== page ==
A Nice Touch: Year-End Statements
You want to be seen as organized, thoughtful and helpful, right? Those qualities are a must in fundraising. Few other donor communication methods convey those qualities as much as sending a year-end statement to acknowledge a donor’s itemized giving over the past year.
A year-end statement is a one-page letter that reminds your donors of their cumulative giving made over the past year. It’s easy to produce and a terrific opportunity to thank them for their support.
A year-end statement can be as simple as this:
Re: Year-end statement of your giving: Thank You
We are so grateful for your support throughout this past year.
Here is a summary of your contributions:
[List details of each donation]
Total contributions for 2017 = [$ amount]
Thank you! Your generosity allowed us to serve those in need.
This statement may be useful to you in your tax preparation.
Your ongoing support will allow us to continue to make great things happen in the new year ahead.
[Signature of the chief development officer and/or executive director]
Ideally your statement/letter should go out between Jan. 10 and Jan. 30.
Here’s the Kicker
Donors have told us in fundraising surveys that they appreciate getting a year-end statement, because it’s useful for their tax preparation, so that’s a good enough reason to do it. But I suggest there’s another reason, and that’s the kicker. When donors see their cumulative giving, they often find out something they didn’t know: the totality of their giving. And that usually pleasantly surprises them. They feel good about being that generous. It’s our job to convey how special they are for that giving, and the cumulative-giving statement is a chance to do that.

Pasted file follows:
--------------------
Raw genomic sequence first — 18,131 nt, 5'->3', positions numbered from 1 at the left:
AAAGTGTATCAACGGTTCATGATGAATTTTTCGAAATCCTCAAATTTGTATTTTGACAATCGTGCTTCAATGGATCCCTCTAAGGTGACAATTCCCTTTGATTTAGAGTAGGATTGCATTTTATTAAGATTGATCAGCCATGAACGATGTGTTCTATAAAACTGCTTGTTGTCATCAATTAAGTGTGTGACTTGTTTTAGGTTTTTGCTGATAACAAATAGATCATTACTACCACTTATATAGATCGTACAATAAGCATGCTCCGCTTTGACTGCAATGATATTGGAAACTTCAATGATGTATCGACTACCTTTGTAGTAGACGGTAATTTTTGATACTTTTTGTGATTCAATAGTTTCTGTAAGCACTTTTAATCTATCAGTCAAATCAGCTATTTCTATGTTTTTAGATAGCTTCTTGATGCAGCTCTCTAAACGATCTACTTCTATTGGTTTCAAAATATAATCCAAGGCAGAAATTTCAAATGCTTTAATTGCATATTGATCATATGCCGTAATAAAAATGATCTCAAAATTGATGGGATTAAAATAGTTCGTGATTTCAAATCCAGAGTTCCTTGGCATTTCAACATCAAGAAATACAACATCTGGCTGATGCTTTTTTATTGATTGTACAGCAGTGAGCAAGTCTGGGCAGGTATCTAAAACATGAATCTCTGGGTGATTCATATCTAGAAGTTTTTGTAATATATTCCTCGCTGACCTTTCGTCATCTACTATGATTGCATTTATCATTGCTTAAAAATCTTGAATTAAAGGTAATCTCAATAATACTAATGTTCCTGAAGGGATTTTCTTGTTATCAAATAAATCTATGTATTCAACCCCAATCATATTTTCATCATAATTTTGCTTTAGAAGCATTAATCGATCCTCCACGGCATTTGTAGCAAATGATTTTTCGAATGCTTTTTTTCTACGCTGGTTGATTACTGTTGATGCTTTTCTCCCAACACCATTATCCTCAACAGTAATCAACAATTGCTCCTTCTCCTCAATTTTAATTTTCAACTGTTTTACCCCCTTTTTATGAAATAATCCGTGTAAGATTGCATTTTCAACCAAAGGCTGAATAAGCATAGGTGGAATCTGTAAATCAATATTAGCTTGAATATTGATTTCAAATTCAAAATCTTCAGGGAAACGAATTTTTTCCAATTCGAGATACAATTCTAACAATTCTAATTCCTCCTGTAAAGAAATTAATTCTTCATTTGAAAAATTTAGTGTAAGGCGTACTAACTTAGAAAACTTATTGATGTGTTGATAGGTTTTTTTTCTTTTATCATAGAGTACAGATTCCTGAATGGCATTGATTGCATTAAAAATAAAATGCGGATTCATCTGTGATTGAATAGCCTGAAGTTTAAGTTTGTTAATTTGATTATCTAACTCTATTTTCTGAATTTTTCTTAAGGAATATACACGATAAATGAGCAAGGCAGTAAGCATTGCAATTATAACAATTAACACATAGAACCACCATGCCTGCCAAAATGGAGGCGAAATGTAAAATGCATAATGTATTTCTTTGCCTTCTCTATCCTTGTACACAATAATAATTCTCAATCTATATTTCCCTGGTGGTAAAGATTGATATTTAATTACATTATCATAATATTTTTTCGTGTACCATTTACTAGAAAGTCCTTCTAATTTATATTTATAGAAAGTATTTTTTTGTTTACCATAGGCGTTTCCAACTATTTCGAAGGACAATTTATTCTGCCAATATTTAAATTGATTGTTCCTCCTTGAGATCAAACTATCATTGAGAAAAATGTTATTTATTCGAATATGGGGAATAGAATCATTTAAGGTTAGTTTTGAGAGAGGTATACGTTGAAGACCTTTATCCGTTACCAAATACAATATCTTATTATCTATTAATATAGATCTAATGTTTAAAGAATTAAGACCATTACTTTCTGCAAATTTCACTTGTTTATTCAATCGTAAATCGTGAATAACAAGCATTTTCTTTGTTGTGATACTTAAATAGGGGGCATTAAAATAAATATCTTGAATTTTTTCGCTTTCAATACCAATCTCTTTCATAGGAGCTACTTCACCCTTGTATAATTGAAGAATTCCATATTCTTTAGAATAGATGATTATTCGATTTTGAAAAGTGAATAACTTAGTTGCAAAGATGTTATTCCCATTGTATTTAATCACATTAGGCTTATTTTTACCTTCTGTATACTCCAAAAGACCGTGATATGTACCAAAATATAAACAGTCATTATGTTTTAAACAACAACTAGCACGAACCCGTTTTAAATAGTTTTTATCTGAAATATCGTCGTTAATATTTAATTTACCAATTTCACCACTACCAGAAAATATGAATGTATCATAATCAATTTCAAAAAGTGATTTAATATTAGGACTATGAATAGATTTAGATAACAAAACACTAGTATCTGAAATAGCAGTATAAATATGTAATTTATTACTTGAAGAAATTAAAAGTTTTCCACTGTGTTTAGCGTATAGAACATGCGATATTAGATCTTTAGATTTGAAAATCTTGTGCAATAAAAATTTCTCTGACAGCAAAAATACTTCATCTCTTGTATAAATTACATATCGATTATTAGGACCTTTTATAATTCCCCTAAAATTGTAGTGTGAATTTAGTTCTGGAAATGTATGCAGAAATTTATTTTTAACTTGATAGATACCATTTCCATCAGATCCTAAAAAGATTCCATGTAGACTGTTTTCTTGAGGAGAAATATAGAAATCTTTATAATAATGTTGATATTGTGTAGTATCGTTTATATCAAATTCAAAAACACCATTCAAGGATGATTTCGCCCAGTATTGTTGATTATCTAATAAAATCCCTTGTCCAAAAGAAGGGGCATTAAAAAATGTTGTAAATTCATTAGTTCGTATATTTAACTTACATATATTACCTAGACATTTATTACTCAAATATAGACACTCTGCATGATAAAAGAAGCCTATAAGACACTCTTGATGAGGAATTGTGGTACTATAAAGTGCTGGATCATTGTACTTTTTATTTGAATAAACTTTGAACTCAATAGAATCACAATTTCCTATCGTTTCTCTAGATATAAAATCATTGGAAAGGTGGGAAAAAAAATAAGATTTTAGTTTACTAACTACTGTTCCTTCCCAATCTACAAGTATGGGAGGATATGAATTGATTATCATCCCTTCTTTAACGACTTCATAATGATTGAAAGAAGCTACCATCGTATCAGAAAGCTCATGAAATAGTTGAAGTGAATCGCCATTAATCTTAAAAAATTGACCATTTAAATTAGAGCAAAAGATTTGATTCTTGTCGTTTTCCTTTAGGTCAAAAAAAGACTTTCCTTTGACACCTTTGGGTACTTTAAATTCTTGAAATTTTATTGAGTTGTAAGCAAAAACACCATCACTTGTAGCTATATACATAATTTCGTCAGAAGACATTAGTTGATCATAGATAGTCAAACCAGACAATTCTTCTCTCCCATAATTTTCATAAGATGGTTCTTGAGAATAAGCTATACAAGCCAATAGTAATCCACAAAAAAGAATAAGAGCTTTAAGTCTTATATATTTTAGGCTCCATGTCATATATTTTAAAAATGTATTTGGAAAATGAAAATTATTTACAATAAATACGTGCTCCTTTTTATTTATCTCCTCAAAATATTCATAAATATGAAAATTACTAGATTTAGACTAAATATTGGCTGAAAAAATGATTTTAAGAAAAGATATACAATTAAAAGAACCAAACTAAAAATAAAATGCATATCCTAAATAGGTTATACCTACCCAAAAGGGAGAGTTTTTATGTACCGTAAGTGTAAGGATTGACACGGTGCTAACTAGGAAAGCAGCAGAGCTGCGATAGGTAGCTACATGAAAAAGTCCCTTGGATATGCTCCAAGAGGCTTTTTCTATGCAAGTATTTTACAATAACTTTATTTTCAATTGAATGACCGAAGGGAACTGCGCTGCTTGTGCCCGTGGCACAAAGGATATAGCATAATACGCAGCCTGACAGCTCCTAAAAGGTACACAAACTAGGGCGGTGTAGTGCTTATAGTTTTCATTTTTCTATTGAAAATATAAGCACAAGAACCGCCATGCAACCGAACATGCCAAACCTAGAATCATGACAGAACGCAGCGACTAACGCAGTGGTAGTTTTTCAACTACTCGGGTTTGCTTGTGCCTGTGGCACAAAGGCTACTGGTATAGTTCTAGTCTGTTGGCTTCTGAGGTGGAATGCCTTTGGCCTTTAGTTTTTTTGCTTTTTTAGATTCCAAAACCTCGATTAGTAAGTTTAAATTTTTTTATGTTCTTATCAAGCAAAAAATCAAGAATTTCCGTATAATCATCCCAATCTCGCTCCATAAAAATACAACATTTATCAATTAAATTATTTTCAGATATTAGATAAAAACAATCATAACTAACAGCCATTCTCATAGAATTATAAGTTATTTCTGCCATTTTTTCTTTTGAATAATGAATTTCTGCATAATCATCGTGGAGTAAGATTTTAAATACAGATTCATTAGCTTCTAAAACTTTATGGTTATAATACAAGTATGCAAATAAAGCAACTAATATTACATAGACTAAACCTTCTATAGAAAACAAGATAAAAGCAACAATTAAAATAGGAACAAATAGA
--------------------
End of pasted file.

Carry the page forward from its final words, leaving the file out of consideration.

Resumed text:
In your letter, be sure to include this information, per the IRS (opens as a pdf):
- The name of your organization.
- The amount of the cash contribution.
- A description (but not the value) of non-cash contributions.
- A statement that no goods or services were provided by your organization in return for the contribution, if that’s true.
- A description and good faith estimate of the value of goods or services, if any, that an organization provided in return for the contribution.
- A statement that goods or services, if any, that an organization provided in return for the contribution consisted entirely of intangible benefits (described in the publication cited below), if such was the case.
1. I suggest that you check your donor database software (call your vendor if you need support) to see if it contains a year-end statement template that you can use. This template is built-in to many donor software systems, and it will allow you to define what information to include and where it goes.
2. I also suggest that if you have a thoughtful gift that could be folded into the statement; it would be a terrific way to say thanks. Once I received a picture of a student that my giving aided, I kept that on my refrigerator for years. Another nonprofit sent me a small, hand-crafted, Native American dream catcher that one of their clients had made, and I also treasured that for years.
Please let me know your experience with year-end statements, and how they served your donors.